Boat blue print

Discussion in 'Boat Design' started by zackboat, Jul 17, 2015.

  1. zackboat
    Joined: Jul 2015
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    Location: SC

    zackboat New Member

    I am trying to make a "blue print" of an existing hull design. I want to recreate the lines of the hull on a program in order to build it again.
    Is there a way to do this for a novice boat builder?
    It's a 16 foot aluminum flat bottom boat.
    Any ideas would be appreciated.
     
  2. Rurudyne
    Joined: Mar 2014
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    Location: North Texas

    Rurudyne Senior Member

    Try to determine if any structural framework is from standard framing stock.

    If you can come up with close enough you'll be able to have your dimensions direct from the manufacturer. Many web sites show cross sections for their products.
     
  3. gonzo
    Joined: Aug 2002
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    Location: Milwaukee, WI

    gonzo Senior Member

    Get some cheap paneling, put it against the hull and trace the lines.
     
    1 person likes this.
  4. Mr Efficiency
    Joined: Oct 2010
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    Location: Australia

    Mr Efficiency Senior Member

    It would depend on what level of precision is desired. But it does't sound like something that 1/8 " out would matter too much, here or there.
     
  5. zackboat
    Joined: Jul 2015
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    zackboat New Member

    It needs to be precise because I want the bow rake to be cut on the plasma table. In order to do that I have to enter the correct "numbers" into the CAD program.
    I'm sure it's obvious that I don't exactly know what I am talking about.
    Is there a program that does this?
     
  6. PAR
    Joined: Nov 2003
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    Location: Eustis, FL

    PAR Yacht Designer/Builder

    Welcome to the forum.

    There's no program that will nurse you through the logistics and parameters for the "cut file" the CNC machine will need. Most CNC shops will be able to do this for you, if you have an accurate "DWG" file. Some can work with PDF or JPG file too.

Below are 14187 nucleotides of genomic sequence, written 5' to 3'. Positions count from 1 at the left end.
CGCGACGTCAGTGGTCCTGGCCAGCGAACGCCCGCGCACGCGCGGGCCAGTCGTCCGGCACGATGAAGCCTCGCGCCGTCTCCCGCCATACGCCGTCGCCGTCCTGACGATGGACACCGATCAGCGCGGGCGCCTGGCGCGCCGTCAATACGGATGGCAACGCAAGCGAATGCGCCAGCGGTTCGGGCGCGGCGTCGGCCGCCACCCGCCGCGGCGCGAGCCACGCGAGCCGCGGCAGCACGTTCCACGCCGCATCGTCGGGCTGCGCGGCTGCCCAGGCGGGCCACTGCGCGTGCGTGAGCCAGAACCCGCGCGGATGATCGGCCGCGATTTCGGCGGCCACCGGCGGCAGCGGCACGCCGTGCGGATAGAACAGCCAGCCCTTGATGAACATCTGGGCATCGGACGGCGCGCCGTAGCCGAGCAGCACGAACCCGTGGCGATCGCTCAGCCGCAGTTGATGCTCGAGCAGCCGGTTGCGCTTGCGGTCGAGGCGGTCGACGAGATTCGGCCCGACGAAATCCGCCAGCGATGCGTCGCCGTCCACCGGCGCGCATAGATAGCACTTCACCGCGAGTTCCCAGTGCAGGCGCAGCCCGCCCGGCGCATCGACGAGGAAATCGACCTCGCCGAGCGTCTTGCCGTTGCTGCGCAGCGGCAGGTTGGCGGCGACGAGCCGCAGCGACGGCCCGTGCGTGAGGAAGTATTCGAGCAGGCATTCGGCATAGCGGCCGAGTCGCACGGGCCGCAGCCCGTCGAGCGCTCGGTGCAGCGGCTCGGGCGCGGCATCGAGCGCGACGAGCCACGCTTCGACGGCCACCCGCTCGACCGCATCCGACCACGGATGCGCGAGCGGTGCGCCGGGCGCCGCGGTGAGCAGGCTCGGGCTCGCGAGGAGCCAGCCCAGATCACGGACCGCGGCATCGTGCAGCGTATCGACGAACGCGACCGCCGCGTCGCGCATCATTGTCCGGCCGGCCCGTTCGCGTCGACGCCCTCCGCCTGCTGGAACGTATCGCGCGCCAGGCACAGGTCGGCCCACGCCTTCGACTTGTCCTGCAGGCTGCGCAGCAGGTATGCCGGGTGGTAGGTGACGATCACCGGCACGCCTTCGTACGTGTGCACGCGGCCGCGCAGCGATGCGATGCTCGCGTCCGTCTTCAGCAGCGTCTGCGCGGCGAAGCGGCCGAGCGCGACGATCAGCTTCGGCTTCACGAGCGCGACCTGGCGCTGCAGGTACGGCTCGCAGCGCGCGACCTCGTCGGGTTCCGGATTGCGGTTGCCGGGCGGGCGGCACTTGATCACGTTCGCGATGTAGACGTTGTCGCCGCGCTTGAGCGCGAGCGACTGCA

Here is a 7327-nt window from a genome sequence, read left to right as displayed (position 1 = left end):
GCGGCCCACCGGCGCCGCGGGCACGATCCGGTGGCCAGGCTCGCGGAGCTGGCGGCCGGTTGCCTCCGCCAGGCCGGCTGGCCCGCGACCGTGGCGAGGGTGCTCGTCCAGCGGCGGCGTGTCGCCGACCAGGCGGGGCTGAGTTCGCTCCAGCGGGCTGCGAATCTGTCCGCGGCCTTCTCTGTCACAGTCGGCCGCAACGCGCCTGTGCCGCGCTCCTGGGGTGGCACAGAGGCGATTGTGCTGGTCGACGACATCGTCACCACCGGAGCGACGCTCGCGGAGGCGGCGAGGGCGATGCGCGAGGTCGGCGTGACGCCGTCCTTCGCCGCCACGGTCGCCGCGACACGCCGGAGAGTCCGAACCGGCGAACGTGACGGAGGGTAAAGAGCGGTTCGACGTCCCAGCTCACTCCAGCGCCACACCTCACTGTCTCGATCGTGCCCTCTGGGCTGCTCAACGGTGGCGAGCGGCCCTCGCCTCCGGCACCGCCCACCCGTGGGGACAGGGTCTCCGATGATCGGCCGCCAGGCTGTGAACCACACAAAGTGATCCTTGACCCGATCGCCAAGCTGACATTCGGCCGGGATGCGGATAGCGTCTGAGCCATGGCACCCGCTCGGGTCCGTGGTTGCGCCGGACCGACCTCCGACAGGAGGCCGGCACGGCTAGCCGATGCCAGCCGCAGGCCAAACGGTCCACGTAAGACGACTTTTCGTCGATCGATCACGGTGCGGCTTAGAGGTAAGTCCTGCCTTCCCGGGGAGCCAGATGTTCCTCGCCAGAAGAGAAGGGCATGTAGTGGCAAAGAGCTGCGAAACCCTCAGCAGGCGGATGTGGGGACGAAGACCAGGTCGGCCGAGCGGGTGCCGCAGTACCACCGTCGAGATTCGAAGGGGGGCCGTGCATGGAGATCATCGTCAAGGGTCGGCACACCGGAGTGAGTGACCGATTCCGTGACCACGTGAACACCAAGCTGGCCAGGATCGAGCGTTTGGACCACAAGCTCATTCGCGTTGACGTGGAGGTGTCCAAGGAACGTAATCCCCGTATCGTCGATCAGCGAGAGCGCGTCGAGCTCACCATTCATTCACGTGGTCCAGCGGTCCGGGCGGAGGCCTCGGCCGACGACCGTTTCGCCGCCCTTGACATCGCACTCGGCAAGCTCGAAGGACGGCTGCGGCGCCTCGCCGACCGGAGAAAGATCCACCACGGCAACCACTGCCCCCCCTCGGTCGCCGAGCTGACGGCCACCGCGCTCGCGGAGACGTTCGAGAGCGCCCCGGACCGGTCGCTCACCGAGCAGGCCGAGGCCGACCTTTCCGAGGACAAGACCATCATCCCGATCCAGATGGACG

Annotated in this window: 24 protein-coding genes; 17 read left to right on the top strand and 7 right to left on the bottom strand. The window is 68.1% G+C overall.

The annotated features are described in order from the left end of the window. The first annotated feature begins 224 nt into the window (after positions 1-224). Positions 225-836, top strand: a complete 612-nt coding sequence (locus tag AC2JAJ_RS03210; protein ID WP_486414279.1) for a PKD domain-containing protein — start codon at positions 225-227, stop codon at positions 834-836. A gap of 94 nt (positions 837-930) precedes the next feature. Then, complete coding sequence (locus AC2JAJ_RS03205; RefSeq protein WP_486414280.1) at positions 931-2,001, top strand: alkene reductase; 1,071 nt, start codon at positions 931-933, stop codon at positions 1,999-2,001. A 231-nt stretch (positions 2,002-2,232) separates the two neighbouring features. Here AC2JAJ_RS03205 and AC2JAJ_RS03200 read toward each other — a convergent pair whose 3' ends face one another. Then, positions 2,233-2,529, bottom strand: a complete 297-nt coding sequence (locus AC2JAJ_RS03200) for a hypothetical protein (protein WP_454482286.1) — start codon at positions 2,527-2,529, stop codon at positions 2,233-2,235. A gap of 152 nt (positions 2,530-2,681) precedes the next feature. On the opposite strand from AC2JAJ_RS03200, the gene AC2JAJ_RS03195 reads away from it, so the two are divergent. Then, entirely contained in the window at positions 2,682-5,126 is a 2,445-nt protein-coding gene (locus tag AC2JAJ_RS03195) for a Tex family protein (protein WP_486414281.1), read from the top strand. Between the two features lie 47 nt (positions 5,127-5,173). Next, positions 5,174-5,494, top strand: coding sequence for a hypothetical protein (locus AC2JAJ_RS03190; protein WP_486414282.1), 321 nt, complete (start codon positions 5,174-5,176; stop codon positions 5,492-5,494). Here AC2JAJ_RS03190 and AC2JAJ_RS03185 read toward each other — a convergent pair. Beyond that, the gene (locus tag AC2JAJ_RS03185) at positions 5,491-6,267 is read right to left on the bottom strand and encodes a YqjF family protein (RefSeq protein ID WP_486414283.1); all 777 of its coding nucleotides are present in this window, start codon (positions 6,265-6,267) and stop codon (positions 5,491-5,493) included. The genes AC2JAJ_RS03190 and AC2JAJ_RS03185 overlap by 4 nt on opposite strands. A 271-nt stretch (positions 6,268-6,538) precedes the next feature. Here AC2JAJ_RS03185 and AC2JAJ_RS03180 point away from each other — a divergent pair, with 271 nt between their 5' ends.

As to the physical dimensions, you'd be best off just buying a set of plans for an alloy jon boat build. This will be a whole lot easier then learning how to pick up lines, learning how to input these into a software package and learning how to convert these files into a cut file for the CNC machine.

    If you're going to the trouble of having plates cut on a CNC machine, you should consider a boat design with more capabilities, than a simple jon boat. Maybe a garvey style or better yet a true V bottom, so you can take on deeper and rougher water if the outing requires it. Simply put, a jon boat is fine in protected waters and flat water, but as soon as the wind picks up, you run into some chop or deeper, fast moving water, they'll display all the bad manners they're well known for. You don't have to live with these short comings and since you're building new, you might as well get something more serious.
     

  7. TANSL
    Joined: Sep 2011
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    Location: Spain

    TANSL Senior Member

    zackboat, I think your problem has an easy solution. Simply take a number of steps, very easy, similar to that indicated in the attached figure. With these measures and a photograph of the boat, it if possible to make plans and immediately dwg files with nested parts so they can be cut by numerical control.
    Your boat will not be 100% same as the original but will resemble very much.
    If anyone sees any difficulty I have not been able to discover, please, tell us and let's see if, all together, we can solve this case.
     

    Attached Files:

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